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Publication numberUS5238879 A
Publication typeGrant
Application numberUS 07/758,502
Publication dateAug 24, 1993
Filing dateSep 6, 1991
Priority dateMar 24, 1988
Fee statusLapsed
Publication number07758502, 758502, US 5238879 A, US 5238879A, US-A-5238879, US5238879 A, US5238879A
InventorsRolf Plaettner
Original AssigneeSiemens Aktiengesellschaft
Export CitationBiBTeX, EndNote, RefMan
External Links: USPTO, USPTO Assignment, Espacenet
Method for the production of polycrystalline layers having granular crystalline structure for thin-film semiconductor components such as solar cells
US 5238879 A
Abstract
A method for producing polycrystalline layers having granular crystalline structure is provided. Pursuant to the method, a thin intermediate layer of amorphous is deposited before the deposition of the polycrystalline layer in order to avoid crystal structure influence proceeding from the substrate. The layer is then recrystallized applying a pattern of crystallization points or the amorphous layer. A detrimental effect of the fine-crystalline structure of the substrate is prevented by the amorphous intermediate layer. Pursuant to the present invention, the thin-film technology can also be utilized for polycrystalline silicon layers, this being especially desirable in the manufacture of solar cells.
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Claims(7)
I claim:
1. A method for the generation of polycrystalline layers with a coarsely crystalline structure for thin-film semiconductor components comprising the steps of:
depositing a thin amorphous intermediate layer on a substrate;
electrically generating a grid of crystallization centers in the amorphous intermediate layer by means of an electrical conductor having tips, said electrical conductor being moved across the surface of the amorphous intermediate layer;
depositing a polycrystalline layer from a vapor phase on the amorphous intermediate layer in such a manner that the amorphous intermediate layer is considerably thinner than the resultant polycrystalline layer; and
implementing a heat treatment for a recrystallization of the polycrystalline layer dependent on the grid of the crystallization centers.
2. The method of claim 1 wherein a grid having a spacing of from approximately 1 to about 5 mm is created.
3. The method of claim 1 wherein a polycrystalline layer composed of silicon is provided and the intermediate layer is produced from amorphous silicon.
4. The method of claim 1 wherein the amorphous intermediate layer is produced by deposition from the vapor phase.
5. The method of claim 4 wherein the amorphous intermediate layer is produced by a glow discharge plasma.
6. The method of claim 1 wherein a tempering process in a hydrogen atmosphere is carried out following the recrystallization process.
7. The method of claim 1 wherein the amorphous intermediate layer is constructed from the same material as the polycrystalline layer.
Description

This is a continuation of application Ser. No. 323,866, filed Mar. 15, 1989, now abandoned.

BACKGROUND OF THE INVENTION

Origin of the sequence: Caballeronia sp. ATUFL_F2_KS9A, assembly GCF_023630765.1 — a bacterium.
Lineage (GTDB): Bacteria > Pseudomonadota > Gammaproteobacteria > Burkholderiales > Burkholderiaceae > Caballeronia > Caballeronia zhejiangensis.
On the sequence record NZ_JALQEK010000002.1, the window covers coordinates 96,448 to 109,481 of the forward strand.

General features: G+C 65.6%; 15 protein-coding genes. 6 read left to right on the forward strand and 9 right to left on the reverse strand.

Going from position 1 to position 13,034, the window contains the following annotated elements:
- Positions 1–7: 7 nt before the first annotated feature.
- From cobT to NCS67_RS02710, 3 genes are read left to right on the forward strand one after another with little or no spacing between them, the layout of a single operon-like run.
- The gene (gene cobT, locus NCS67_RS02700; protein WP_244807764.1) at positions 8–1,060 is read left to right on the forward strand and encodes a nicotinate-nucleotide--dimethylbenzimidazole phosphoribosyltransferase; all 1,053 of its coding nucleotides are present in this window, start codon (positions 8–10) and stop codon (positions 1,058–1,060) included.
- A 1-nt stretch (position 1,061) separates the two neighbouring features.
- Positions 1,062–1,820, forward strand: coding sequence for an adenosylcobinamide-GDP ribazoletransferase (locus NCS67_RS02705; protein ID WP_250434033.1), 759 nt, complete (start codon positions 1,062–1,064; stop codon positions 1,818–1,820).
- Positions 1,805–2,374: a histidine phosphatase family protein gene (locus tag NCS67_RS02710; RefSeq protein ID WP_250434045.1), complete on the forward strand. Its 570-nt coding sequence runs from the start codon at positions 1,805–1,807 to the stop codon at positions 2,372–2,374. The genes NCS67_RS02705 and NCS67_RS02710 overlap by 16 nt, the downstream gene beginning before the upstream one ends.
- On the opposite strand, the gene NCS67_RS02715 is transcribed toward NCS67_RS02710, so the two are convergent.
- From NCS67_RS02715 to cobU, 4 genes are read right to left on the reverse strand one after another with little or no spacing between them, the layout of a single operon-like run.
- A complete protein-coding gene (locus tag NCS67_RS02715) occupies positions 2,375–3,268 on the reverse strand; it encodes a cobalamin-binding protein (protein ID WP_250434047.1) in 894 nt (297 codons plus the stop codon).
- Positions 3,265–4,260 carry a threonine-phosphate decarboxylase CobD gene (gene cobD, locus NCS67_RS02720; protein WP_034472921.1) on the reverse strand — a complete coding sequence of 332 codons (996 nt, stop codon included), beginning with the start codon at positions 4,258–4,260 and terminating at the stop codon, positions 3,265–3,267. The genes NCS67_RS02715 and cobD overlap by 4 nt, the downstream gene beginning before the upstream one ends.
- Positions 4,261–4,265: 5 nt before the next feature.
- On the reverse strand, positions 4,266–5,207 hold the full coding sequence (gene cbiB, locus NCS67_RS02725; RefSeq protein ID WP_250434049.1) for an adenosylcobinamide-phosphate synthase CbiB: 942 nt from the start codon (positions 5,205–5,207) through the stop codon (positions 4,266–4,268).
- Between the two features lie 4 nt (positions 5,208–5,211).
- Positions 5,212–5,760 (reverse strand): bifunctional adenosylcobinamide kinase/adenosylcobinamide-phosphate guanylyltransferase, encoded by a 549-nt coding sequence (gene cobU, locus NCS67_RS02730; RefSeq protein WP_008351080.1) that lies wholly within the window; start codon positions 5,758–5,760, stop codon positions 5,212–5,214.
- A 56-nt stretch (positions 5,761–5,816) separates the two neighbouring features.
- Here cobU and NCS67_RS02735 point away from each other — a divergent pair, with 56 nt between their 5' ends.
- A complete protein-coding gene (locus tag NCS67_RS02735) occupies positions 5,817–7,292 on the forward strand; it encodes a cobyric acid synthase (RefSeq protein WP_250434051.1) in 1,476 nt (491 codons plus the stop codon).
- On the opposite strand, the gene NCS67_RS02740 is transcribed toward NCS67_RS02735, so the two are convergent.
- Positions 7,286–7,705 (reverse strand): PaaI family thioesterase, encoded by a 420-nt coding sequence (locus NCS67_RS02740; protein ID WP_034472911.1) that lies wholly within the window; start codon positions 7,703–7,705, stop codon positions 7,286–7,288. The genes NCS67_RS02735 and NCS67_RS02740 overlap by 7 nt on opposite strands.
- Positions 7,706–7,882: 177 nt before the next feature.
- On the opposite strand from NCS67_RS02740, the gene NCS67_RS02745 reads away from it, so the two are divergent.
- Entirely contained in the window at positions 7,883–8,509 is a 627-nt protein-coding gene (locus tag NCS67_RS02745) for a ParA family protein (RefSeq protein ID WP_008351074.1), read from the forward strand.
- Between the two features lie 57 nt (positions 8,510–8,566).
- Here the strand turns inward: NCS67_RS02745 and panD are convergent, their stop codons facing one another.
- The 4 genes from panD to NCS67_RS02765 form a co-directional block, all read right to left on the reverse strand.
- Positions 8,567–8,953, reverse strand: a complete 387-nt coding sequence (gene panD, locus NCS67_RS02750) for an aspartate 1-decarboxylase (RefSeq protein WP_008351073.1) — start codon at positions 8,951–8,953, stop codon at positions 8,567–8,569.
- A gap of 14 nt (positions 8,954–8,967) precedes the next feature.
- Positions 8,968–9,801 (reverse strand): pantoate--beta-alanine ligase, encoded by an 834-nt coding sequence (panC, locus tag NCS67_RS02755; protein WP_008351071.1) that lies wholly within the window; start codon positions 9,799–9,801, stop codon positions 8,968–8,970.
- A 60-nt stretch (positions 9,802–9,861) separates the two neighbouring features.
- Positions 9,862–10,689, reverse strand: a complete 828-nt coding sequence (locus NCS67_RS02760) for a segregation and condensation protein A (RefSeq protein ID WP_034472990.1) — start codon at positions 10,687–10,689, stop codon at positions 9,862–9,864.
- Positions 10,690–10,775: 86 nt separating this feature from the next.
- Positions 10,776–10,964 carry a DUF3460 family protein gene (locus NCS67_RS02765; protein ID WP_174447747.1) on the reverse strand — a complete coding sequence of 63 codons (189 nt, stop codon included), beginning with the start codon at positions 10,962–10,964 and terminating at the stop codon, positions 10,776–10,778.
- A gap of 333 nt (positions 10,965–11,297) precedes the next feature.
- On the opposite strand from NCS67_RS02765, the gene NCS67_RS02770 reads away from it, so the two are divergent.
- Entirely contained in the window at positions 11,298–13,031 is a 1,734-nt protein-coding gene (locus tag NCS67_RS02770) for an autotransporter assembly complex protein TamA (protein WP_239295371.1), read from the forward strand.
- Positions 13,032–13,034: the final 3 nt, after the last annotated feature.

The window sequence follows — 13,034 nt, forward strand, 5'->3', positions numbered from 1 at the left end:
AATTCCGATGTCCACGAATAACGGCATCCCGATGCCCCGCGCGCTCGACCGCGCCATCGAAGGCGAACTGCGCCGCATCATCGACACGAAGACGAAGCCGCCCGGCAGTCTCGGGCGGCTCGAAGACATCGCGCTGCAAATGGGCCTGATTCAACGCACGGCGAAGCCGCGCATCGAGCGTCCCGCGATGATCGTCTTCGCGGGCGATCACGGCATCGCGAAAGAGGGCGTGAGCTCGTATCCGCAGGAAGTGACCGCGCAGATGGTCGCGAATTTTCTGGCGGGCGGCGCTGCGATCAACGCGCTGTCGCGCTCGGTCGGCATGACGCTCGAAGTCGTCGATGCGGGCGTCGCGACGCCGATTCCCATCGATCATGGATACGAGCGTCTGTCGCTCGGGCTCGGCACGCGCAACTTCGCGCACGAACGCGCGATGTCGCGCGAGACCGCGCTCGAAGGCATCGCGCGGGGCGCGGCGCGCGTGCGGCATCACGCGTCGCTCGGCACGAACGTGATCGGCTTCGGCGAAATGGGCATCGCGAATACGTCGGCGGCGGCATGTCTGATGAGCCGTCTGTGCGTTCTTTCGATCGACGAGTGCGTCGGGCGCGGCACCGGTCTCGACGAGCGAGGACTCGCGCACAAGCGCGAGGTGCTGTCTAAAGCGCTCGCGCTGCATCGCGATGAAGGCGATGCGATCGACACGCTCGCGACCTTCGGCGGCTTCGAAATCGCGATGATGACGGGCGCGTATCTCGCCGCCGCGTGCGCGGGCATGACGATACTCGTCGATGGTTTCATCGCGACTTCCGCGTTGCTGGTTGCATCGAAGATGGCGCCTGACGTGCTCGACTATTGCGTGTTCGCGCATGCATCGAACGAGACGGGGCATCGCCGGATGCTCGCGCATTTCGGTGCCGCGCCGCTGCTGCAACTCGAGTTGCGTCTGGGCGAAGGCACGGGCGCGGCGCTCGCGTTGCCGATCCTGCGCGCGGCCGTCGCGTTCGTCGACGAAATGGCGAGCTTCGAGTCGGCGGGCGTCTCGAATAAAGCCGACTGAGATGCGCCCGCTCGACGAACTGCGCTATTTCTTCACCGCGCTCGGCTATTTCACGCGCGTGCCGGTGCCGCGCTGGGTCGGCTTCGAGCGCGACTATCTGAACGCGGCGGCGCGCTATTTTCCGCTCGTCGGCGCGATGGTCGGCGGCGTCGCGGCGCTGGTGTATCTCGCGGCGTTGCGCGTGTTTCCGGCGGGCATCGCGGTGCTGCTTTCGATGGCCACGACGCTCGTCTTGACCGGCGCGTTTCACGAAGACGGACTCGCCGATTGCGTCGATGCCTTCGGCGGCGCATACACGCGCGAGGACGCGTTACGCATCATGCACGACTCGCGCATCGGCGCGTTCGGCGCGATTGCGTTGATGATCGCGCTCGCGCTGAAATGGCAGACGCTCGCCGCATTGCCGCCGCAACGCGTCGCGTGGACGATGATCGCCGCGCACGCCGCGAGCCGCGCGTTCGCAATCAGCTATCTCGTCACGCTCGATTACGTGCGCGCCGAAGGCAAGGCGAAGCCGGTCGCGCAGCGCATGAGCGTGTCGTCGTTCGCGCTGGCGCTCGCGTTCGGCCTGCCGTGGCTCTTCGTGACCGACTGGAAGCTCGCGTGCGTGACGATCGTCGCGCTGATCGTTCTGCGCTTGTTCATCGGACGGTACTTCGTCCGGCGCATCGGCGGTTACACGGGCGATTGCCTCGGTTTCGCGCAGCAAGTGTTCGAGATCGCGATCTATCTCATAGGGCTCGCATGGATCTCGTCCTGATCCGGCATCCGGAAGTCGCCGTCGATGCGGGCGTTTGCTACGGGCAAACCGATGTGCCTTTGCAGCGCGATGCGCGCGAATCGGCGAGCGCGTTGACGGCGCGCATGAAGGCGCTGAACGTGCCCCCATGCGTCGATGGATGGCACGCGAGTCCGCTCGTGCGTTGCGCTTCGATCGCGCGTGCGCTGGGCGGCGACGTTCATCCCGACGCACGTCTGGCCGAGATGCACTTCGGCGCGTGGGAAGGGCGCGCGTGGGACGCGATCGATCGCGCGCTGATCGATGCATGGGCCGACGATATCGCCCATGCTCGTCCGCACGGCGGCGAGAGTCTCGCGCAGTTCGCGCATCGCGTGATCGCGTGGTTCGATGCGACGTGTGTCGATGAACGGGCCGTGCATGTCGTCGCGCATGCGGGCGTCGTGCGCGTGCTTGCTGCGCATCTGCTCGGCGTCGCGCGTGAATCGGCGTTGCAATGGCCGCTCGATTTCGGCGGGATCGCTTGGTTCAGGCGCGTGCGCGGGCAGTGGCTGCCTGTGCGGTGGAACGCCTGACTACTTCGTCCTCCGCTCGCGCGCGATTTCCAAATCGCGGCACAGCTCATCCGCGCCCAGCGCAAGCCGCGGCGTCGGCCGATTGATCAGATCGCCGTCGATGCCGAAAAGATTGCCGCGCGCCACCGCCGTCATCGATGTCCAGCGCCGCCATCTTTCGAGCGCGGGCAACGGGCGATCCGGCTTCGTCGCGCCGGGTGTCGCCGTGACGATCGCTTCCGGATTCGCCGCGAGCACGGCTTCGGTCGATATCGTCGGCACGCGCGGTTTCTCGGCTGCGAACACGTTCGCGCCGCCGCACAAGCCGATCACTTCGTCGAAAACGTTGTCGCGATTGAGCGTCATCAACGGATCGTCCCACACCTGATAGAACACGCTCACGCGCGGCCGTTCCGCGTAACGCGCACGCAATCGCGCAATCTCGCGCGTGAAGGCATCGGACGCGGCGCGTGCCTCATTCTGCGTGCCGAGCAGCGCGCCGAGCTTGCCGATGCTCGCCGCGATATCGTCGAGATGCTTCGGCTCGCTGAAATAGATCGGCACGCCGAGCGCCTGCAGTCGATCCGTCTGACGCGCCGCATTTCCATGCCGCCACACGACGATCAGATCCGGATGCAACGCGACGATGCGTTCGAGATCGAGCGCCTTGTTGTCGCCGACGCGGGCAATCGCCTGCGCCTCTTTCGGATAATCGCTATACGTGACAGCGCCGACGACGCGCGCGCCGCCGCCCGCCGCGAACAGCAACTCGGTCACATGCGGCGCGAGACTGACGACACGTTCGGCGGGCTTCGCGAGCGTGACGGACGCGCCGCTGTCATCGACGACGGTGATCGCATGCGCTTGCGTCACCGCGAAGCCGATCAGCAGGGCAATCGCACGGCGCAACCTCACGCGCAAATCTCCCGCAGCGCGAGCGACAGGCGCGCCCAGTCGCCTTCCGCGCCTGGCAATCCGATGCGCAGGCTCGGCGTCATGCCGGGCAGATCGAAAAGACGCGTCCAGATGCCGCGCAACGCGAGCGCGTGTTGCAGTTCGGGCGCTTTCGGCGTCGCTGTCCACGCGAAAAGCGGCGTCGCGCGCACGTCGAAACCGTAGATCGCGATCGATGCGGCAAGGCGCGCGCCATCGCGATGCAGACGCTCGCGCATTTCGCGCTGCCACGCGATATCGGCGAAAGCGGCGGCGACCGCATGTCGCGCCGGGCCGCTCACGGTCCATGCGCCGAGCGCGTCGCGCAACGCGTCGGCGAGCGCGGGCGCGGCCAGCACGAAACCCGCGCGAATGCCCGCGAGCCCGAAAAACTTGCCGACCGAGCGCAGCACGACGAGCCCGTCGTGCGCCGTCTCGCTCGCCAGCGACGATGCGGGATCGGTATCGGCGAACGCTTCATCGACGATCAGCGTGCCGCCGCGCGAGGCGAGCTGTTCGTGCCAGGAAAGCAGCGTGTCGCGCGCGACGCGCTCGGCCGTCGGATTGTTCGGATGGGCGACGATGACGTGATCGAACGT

The invention is directed to a method for producing polycrystalline layers having a granular crystalline structure as used for thin-film semiconductor components, particularly for silicon crystal cells. The polycrystalline layer is deposited from a gaseous, or vapor, phase onto insulating or electrically conductive substrates, or onto substrates having a coating of electrically conductive material, and through a subsequent heat treatment the layer is recrystallized.

Economic considerations have created a need to reduce the costs of solar cells and therefore, a need for new and more economic methods for the production of thin semiconductor layers. Previous methods for producing thin semiconductor layers, such as, for example, the epitaxial growth method for producing single-crystalline layers on suitable substrates, are too expensive to be used for creating solar cells and are therefore not utilized; even though they create the highest quality thin semiconductor layers. Examples of methods for manufacturing solar cells are set forth in, for example, the periodical VDI-Z-121 (1979), No. 8, April, pages 389 through 393.

When the layer are to be utilized in applications wherein defects in the crystalline, active semiconductor layer can be tolerated, with reference to the efficiency of the device, such as, for example, in solar cells, lower cost substrates are desireable as carriers for the thin layers produced thereon. To this end, for example, sheet metal can be used for this purpose. The layers can be deposited on these substrates from the vapor phase. Methods that proceed at lower temperatures are preferable. This, on the one hand, accommodates the selection of the material for the substrates, and also lowers the cost of the method by lowering the expenditure of energy.

The layers that are created, however, have the disadvantage that they contain an excessively great number of grain boundaries. The grain diameters typically are below 1 μm. It is possible, however, to recrystallize these layers in order to improve the quality. To this end, for example, heated graphite rods can be passed over the layer, near the surface of the layer. The layer can also be superficially recrystallized with a suitable lamp and optics. High surface speeds can be achieved. But, the influence of the crystalline substrate creates some problems; the crystal structure thereof can have an unfavorable influence on the process of recrystallization, or the recrystallization can be prevented since the microcrystallites of the substrate always influence the thin films situated thereon.